Heather McGhee — Feb. 28

Heather McGhee, the New York Times bestselling author of “The Sum of Us,” will speak on Feb. 28 as UB’s 48th Annual Martin Luther King Jr. Commemoration keynote speaker. This lecture is sponsored by the Minority Faculty and Staff Association.

McGhee is a policy advocate and an expert in economic and social policy. She served two decades at the nonpartisan think tank Demos, which she helped build and where she served as president for four years. At Demos, she has devised solutions to address inequalities like leading campaigns that regulate financial institutions and cancel student debt. She is a chair on the board of Color of Change, the largest online racial justice organization which strives to target the leaders and policies that perpetuate the economic, criminal, and social injustices against Black people.

In “The Sum of Us,” McGhee reckons with the “zero-sum” thinking behind racism: that progress for people of color can only happen at the expense of white people. She argues instead that racism costs all Americans, and that if one of us is held back, then all of us are. The book recounts McGhee’s travels across the country, where she spoke with Americans about the private greed that obstructs access to public resources and the opportunity for personal security. With a foundation in economic and sociological research, she discovers that racism has driven these economic inequalities.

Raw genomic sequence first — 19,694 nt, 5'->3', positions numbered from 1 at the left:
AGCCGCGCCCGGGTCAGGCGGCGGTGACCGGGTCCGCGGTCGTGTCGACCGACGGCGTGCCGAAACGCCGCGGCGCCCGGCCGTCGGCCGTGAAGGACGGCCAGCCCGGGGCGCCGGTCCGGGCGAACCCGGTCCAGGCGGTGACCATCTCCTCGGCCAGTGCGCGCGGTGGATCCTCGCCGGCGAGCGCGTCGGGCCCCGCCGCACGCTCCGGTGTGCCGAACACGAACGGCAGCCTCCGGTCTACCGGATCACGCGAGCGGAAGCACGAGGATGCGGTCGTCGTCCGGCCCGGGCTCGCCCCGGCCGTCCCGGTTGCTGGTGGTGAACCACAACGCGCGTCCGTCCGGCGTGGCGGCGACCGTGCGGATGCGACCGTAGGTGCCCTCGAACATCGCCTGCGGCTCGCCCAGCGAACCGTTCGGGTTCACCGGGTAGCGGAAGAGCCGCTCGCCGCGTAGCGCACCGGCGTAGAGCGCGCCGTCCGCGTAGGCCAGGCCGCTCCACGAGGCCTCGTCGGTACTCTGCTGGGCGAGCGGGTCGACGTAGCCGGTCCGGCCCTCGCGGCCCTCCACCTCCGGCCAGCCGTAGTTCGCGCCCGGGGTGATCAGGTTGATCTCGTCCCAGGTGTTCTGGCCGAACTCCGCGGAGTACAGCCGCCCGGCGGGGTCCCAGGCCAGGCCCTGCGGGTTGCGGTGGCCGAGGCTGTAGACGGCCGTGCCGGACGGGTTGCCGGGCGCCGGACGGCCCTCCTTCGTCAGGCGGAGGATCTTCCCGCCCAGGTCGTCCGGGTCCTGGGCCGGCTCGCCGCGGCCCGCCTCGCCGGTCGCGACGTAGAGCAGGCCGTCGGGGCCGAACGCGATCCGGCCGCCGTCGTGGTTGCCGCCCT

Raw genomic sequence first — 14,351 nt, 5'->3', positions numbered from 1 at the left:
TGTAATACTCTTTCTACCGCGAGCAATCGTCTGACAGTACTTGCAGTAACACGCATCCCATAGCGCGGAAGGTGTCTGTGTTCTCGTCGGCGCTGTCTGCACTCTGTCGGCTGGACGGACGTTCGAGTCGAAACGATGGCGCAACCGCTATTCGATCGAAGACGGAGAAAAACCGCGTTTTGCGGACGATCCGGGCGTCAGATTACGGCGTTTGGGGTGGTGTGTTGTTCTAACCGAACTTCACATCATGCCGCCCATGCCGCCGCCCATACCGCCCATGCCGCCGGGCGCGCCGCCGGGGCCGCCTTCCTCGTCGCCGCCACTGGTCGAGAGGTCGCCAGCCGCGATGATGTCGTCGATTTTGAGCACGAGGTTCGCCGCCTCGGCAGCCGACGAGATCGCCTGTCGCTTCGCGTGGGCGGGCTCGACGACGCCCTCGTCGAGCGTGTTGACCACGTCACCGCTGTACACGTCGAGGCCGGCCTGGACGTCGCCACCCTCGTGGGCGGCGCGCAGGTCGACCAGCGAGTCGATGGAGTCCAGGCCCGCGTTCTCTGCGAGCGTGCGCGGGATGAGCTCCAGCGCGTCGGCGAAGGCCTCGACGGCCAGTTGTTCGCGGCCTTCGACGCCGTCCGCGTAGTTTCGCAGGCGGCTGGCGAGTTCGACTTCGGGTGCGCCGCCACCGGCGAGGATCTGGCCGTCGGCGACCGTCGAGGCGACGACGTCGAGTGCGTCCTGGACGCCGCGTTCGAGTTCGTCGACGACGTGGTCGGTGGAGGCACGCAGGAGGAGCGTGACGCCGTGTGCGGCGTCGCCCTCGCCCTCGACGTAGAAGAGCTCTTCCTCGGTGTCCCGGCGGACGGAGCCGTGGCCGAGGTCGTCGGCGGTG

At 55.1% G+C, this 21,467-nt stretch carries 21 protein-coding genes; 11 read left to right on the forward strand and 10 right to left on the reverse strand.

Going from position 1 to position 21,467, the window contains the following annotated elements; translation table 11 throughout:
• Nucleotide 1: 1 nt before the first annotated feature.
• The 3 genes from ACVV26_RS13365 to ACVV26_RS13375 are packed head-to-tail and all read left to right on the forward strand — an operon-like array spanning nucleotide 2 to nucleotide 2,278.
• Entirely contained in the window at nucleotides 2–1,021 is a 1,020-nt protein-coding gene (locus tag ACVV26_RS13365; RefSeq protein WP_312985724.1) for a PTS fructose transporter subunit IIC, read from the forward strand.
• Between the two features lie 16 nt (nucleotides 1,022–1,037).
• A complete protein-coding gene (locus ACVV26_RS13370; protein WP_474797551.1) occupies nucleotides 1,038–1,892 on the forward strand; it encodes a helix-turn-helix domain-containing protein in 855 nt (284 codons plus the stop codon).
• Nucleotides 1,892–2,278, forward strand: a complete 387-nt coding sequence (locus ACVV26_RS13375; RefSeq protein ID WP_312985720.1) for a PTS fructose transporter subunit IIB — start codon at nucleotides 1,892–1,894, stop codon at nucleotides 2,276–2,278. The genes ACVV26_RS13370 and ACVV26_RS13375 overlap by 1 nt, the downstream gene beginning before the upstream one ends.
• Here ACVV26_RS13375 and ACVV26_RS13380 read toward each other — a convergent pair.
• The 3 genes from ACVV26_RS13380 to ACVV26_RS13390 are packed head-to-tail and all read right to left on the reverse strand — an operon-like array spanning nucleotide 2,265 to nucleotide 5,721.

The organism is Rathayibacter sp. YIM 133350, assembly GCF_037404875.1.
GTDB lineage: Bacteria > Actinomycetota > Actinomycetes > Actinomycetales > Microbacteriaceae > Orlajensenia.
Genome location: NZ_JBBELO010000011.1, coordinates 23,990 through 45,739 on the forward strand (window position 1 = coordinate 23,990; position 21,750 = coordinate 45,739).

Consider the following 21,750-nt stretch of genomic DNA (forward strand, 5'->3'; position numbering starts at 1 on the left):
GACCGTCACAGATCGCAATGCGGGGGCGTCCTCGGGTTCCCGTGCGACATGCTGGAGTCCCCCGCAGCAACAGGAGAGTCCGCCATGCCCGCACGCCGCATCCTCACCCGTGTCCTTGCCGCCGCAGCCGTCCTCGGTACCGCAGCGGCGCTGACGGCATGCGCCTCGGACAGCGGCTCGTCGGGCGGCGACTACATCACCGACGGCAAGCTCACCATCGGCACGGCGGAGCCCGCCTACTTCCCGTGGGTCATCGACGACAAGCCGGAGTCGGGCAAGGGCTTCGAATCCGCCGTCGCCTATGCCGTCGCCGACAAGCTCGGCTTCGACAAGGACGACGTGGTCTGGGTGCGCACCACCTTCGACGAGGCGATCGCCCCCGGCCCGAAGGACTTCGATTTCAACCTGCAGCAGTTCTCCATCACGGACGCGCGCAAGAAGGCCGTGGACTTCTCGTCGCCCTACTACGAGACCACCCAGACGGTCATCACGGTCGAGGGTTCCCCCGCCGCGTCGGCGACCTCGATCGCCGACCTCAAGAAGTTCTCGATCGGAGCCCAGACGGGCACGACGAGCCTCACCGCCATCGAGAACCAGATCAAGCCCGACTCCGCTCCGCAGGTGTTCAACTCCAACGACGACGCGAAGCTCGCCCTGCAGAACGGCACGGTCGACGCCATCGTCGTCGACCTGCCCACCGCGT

Amanda Gorman — March 26

Amanda Gorman will conclude the series with her talk on March 26. She is the youngest inaugural poet to deliver a poem at a presidential inauguration and the first person to be appointed as the National Youth Poet Laureate. 

Gorman is an author with three upcoming books under Penguin Random House and a recipient of a Barnes & Noble Writers for Writers Award. She’s guest written for The New York Times. She has performed her poetry at the Library of Congress, Lincoln Center and the White House during Obama’s presidency, as well as for other notable figures like Secretary Hillary Clinton and Malala Yousafzai. 

CORRECTION: An earlier version of this article stated that Amy Schneider earned "$1,382,8000" on Jeopardy!. We regret this error. 

Tenzin Wodhean is an arts editor and can be reached at tenzin.wodhean@ubspectrum.com